What are the distinctive features of a hospice? I must be careful to say nothing to disparage the care provided in hospitals or by the medical profession generally. Thousands of health service staff show very great care for the dying. They cope with dying patients almost every day and with the grief of relatives and friends. I should point out that many of the staff in the hospitals today have been much influenced by the initiative, training and teaching inspired by Dame Cicely Saunders and others in the hospices. So even in the hospitals care for the dying is not by any means in the state that it was when the work of the hospices began.

There are particular characteristics of hospices which provide the foundation of the care that they give and which are incorporated in their educational programmes. One is the control of symptoms. Dame Cicely specialised in that from the very beginning and others have carried on and developed her work. It sounds obvious but it is true that if the root cause of an illness cannot be eradicated, a patient who has pain, nausea or breathlessness may be overlooked or their symptoms be regarded as untreatable. I have been told time and again—and I am sure it is true—that one will never hear a member of staff in a hospice or a community based team giving hospice care say, "I'm sorry but there's nothing more that can be done". In their eyes that is a sin against the Holy Ghost when faced with a patient in pain or discomfort in his last illness.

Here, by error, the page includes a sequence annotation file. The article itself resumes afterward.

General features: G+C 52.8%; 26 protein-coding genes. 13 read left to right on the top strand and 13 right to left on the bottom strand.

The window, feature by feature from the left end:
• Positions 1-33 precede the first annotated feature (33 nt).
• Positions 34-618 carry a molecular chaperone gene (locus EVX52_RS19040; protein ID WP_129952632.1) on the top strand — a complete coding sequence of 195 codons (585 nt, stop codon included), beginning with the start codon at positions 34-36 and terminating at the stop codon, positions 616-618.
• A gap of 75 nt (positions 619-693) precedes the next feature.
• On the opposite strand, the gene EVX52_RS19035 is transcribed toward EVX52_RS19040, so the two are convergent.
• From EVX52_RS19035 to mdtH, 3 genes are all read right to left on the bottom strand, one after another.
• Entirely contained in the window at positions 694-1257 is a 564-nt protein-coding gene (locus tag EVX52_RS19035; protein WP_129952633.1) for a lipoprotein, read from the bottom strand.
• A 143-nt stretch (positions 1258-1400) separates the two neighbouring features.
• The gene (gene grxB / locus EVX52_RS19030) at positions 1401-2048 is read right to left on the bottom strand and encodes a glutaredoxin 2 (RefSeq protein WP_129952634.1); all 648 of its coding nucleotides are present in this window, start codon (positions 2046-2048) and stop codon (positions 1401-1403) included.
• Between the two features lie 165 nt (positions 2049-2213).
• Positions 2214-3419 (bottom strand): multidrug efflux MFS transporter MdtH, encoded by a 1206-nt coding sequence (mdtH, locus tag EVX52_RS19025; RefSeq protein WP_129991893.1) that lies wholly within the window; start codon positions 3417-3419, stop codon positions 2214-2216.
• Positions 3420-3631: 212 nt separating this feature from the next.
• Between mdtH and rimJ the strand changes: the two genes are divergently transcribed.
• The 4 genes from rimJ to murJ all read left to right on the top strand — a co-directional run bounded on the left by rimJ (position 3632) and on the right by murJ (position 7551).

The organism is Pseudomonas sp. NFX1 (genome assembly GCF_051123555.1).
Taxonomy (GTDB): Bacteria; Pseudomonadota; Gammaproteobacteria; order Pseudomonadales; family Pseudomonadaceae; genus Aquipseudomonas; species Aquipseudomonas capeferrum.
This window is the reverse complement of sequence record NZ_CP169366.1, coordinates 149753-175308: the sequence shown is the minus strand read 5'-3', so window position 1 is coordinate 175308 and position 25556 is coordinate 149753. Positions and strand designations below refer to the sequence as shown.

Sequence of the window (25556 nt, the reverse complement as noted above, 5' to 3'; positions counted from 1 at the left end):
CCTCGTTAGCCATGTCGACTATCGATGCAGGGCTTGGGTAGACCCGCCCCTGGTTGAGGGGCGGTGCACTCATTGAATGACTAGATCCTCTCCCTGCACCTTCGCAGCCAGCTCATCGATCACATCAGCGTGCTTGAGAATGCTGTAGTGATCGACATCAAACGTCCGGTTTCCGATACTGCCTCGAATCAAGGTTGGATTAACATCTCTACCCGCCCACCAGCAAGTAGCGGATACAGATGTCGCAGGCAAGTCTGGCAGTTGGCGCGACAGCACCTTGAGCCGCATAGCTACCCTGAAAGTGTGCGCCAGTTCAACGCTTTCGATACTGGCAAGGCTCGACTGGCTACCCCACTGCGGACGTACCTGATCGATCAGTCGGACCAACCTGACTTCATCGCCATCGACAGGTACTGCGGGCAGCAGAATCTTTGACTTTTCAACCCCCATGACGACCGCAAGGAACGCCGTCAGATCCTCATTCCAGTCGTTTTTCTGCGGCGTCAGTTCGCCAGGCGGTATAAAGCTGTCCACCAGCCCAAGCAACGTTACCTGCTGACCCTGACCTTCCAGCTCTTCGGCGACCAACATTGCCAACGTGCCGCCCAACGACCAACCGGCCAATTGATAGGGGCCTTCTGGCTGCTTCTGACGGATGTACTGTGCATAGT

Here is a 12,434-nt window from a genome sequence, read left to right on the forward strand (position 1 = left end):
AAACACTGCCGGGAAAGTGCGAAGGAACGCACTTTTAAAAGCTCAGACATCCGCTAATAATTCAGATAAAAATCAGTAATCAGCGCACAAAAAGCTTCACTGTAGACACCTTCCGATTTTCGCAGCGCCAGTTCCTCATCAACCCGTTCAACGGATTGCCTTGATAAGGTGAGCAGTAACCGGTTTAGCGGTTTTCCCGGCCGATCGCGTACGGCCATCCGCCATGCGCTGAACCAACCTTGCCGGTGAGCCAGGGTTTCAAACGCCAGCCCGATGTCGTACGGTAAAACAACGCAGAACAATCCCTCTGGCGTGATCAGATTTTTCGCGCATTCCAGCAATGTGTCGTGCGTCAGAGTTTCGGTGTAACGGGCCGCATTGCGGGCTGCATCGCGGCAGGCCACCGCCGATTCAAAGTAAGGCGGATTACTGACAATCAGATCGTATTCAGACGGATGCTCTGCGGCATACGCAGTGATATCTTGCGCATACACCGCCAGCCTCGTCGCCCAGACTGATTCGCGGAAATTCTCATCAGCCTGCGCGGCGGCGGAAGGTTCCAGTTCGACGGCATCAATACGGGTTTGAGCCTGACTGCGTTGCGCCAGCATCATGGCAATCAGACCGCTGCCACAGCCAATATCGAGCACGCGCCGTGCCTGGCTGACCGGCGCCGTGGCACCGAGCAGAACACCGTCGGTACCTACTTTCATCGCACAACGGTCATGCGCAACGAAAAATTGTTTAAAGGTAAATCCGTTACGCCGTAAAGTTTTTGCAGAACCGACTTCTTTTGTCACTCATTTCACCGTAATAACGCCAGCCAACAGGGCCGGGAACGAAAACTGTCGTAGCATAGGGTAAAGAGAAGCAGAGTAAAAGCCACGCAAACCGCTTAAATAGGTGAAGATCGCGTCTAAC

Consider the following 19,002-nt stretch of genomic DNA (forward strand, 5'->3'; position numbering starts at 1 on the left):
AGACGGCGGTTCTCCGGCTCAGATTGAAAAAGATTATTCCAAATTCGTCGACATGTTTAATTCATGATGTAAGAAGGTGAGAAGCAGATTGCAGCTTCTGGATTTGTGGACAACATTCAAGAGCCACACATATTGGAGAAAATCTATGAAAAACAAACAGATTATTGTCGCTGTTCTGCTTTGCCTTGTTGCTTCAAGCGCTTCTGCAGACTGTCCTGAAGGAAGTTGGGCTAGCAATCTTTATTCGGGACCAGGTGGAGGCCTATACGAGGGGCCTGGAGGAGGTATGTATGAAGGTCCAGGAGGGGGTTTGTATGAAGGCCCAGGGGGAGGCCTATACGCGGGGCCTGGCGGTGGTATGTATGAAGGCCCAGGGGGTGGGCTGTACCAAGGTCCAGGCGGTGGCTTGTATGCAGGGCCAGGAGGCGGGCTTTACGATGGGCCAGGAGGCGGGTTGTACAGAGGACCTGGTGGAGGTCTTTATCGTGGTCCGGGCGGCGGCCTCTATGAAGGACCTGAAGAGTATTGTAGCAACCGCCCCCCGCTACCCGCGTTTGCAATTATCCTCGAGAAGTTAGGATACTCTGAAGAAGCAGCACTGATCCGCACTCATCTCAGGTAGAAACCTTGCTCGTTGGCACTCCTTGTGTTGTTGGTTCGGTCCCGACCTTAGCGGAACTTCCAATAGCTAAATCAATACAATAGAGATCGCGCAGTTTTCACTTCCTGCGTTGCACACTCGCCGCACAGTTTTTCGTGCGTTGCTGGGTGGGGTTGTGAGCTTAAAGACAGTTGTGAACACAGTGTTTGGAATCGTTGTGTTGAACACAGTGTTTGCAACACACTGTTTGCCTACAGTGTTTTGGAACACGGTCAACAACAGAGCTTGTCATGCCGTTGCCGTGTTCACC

Another feature of hospice care is that the staff listen as well as talk. I have seen that in the hospices and many more examples are known to other noble Lords. The staff encourage patients and families to talk about their grief and fear both with them and with each other. They offer bereaved relatives the opportunity to share their sadness and encourage them not to bottle it up. That openness—the word was said to me very often—in the face of death and dying does not give rise to miserable staff or gloomy places in which the patients are looked after. It may be misunderstood when I say that I found the atmosphere of the hospice was cheerful but I cannot help myself using the word.

Hospices are places where staff, through their training and experience, tackle issues which all of us may face at some time—the physical and mental distress of an incurable illness, the financial and social problems of the death of the breadwinner, the devastating loss of their mother to small children and the spiritual pain of those who in their illness experience isolation or lose control of their surroundings; these are all desolating. The staff show an awareness. They live with such issues and yet refuse to be discouraged.

In one of the hospices I asked a doctor, "How do you bear it? How can you stand looking after people in that condition day after day, month after month, year after year?" She replied, "There are three answers. In the first place I am part of a team. In the second place I have regular breaks, and I could not do without them. Thirdly, at the end of the day I lay it all before God. I say, 'That is all I have been able to do and I now leave it up to you' ". So said one doctor, but in a sense I believe that she speaks for them all.

It is still true that, if one talks to patients in a hospice who are dying, they will tell you—indeed a number of them have told me—that they are happy in a way that they never could have been happy in a hospital. They feel the difference. I do not think that anybody who has visited a number of hospices will question my statement.

I come back therefore to the question of the distinctive virtues of a hospice. Yet again I must pause because in the cases that I have examined and probably in most or all of the other cases the hospices enjoy an all-important advantage in one vital respect: by and large the ratio of nurses to patients is much higher than elsewhere. One must take note of that as a fact.